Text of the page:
Difference between revisions of "ZFS Install Guide"

m (Kernel Configuration)
(Installing the ZFS userspace tools and kernel modules)
 
(244 intermediate revisions by 17 users not shown)
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to obtain similar benefits (with arguably better data integrity) when
 
to obtain similar benefits (with arguably better data integrity) when
 
dealing with many small files (e.g. the portage tree).
 
dealing with many small files (e.g. the portage tree).
 +
 +
For a quick tour of ZFS and have a big picture of its common operations you can consult the page [[ZFS Fun]].
  
 
=== Disclaimers ===
 
=== Disclaimers ===
  
{{fancywarning|This guide is a work in progress. Expect some quirks.}}
+
{{fancywarning|This guide is a work in progress. Expect some quirks.  
{{fancyimportant|'''Since ZFS was really designed for 64 bit systems, we are only recommending and supporting 64 bit platforms and installations. We will not be supporting 32 bit platforms'''!}}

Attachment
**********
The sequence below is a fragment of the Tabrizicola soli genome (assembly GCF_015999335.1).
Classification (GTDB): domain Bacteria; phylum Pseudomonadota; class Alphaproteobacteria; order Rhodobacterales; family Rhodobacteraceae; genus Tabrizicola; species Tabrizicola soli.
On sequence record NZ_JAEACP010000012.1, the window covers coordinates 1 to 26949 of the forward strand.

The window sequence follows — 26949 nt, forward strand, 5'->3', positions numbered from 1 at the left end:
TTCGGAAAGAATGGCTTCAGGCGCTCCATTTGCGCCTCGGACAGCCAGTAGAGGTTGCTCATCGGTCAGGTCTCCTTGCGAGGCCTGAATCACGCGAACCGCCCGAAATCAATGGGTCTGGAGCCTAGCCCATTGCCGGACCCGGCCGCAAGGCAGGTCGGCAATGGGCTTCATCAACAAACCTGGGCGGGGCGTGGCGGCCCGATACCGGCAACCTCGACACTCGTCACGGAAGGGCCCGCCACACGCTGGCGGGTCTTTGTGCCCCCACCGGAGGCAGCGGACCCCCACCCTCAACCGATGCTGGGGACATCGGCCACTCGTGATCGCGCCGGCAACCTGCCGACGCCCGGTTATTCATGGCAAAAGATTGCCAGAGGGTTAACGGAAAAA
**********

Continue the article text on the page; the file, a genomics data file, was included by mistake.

+
  
== Video Tutorial ==
+
Today is 2015-05-12. ZFS has undertaken an upgrade - from 0.6.3 to 0.6.4. Please ensure that you use a RescueCD with ZFS 0.6.3. At present date grub 2.02 is not able to deal with those new ZFS parameters. If you want to use ZFS 0.6.4 for pool creation, you should use the compatability mode.
  
As a companion to the install instructions below, a YouTube video ZFS install tutorial is now available:
+
You should upgrade an existing pool only when grub is able to deal with - in a future version ... If not, you will not be able to boot into your system, and no rollback will help!
  
{{#widget:YouTube|id=kxEdSXwU0ZI|width=640|height=360}}
+
Please inform yourself!}}
 +
 
 +
{{fancyimportant|'''Since ZFS was really designed for 64 bit systems, we are only recommending and supporting 64 bit platforms and installations. We will not be supporting 32 bit platforms'''!}}
  
 
== Downloading the ISO (With ZFS) ==
 
== Downloading the ISO (With ZFS) ==
In order for us to install Funtoo on ZFS, you will need an environment that provides the ZFS tools. Therefore we will download a customized version of System Rescue CD with ZFS already included.
+